Cologne po­lice chief dis­missed over han­dling of New Year’s Eve as­saults

The Guardian (Charlottetown) - - WORLD -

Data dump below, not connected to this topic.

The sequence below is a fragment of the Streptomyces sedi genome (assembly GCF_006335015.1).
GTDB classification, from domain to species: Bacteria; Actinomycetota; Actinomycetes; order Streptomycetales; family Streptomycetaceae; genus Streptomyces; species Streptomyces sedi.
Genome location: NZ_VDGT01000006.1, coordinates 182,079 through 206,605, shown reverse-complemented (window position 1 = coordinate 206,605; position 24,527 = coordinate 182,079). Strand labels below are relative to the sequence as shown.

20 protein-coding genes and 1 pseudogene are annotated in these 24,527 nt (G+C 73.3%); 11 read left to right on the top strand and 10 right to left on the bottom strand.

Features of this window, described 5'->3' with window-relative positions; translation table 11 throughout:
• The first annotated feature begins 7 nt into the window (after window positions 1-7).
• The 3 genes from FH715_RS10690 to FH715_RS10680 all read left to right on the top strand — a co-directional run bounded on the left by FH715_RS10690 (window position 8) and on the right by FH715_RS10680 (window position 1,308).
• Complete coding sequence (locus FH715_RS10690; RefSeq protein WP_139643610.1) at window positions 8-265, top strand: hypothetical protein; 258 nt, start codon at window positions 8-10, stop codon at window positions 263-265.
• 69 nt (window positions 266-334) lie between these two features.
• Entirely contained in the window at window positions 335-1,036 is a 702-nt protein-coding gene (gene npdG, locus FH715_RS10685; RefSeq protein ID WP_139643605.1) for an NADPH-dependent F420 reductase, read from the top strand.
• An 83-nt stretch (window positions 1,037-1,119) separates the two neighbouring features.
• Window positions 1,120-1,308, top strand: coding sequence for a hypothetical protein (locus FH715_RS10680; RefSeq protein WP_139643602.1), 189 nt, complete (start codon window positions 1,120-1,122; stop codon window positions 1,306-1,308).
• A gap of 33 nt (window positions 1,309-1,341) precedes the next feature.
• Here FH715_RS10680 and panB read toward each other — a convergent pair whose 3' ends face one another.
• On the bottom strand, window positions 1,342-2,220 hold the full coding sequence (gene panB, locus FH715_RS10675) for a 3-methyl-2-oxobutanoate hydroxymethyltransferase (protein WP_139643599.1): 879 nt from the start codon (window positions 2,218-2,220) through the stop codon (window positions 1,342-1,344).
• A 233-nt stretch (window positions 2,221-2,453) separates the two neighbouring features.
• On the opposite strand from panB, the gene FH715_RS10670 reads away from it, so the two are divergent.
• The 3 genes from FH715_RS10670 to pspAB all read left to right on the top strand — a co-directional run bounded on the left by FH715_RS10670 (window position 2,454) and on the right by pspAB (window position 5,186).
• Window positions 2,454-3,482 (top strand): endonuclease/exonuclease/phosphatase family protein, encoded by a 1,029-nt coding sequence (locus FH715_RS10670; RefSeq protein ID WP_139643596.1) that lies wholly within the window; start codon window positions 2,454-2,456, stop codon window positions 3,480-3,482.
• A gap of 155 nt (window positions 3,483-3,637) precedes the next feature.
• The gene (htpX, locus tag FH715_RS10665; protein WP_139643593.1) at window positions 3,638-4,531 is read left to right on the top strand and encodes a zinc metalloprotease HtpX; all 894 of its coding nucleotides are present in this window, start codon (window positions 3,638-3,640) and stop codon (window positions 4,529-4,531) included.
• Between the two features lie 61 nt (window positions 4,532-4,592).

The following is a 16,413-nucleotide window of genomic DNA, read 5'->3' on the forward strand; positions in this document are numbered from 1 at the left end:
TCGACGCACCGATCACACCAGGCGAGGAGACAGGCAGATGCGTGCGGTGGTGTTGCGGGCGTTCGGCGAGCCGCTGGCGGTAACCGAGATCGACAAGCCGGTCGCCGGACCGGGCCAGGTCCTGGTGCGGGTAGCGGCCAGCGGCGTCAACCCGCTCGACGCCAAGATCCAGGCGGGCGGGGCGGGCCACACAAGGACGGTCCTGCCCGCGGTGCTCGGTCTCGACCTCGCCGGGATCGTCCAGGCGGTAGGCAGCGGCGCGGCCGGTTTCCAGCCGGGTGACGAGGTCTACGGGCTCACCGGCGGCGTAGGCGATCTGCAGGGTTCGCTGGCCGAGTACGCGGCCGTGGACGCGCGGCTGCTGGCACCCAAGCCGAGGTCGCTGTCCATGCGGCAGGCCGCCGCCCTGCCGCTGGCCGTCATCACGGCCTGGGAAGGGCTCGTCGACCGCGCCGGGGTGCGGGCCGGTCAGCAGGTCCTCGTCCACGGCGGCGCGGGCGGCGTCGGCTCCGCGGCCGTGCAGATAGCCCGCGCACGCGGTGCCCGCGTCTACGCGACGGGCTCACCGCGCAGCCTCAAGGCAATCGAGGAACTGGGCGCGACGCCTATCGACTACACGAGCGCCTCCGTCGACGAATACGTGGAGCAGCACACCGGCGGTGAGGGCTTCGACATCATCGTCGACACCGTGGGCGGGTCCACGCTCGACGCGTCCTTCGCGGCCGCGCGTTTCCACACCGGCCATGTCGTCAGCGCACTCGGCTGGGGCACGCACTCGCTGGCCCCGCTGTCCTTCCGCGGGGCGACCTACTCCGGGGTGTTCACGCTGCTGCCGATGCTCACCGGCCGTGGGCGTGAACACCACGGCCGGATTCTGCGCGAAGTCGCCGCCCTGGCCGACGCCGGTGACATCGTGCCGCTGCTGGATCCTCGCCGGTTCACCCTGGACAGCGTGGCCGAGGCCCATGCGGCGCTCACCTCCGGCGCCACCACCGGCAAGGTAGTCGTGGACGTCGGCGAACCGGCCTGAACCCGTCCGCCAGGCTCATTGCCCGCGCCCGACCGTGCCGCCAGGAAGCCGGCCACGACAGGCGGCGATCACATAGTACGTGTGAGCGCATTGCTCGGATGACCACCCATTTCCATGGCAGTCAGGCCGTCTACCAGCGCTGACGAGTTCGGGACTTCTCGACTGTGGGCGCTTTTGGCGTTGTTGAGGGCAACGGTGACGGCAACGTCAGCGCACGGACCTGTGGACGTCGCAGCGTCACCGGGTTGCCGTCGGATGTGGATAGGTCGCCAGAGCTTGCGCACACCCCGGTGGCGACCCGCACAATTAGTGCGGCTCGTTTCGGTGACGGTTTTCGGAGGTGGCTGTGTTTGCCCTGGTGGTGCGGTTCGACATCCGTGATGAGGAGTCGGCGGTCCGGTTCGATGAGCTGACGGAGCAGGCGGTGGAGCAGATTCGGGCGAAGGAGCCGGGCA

BER­LIN — The po­lice chief of the Ger­man city of Cologne was dis­missed Fri­day amid mount­ing crit­i­cism of his force’s han­dling of a string of New Year’s Eve sex­ual as­saults and rob­beries that po­lice and wit­nesses have blamed largely on for­eign­ers. The state govern­ment of North Rhine-West­phalia said it was send­ing Wolf­gang Al­bers into early re­tire­ment, and the 60year-old com­man­der said he un­der­stood the rea­sons why. The state’s in­te­rior min­is­ter, Ralf Jaeger, said Al­bers’ re­moval was “nec­es­sary to re­store pub­lic trust and the Cologne po­lice’s abil­ity to act with a view to up­com­ing ma­jor events.” Cologne’s an­nual Car­ni­val is next month. Al­bers had faced mount­ing crit­i­cism for the po­lice re­sponse to New Year’s Eve at­tacks on women by groups of men within a 1,000-strong crowd de­scribed by po­lice as pre­dom­i­nantly Arab or North African in ori­gin. The Ger­man govern­ment said 31 sus­pects were briefly de­tained for ques­tion­ing af­ter the New Year’s Eve trou­ble, among them 18 asy­lum-seek­ers. The 31 in­cluded nine Al­ge­ri­ans, eight Moroc­cans, five Ira­ni­ans, four Syr­i­ans, two Ger­mans and one per­son each from Iraq, Ser­bia and the United States. None of the 31 has been ac­cused of specif­i­cally com­mit­ting sex­ual as­saults, the as­pect of Cologne’s dis­tur­bances that at­tracted most pub­lic out­rage at home and abroad.

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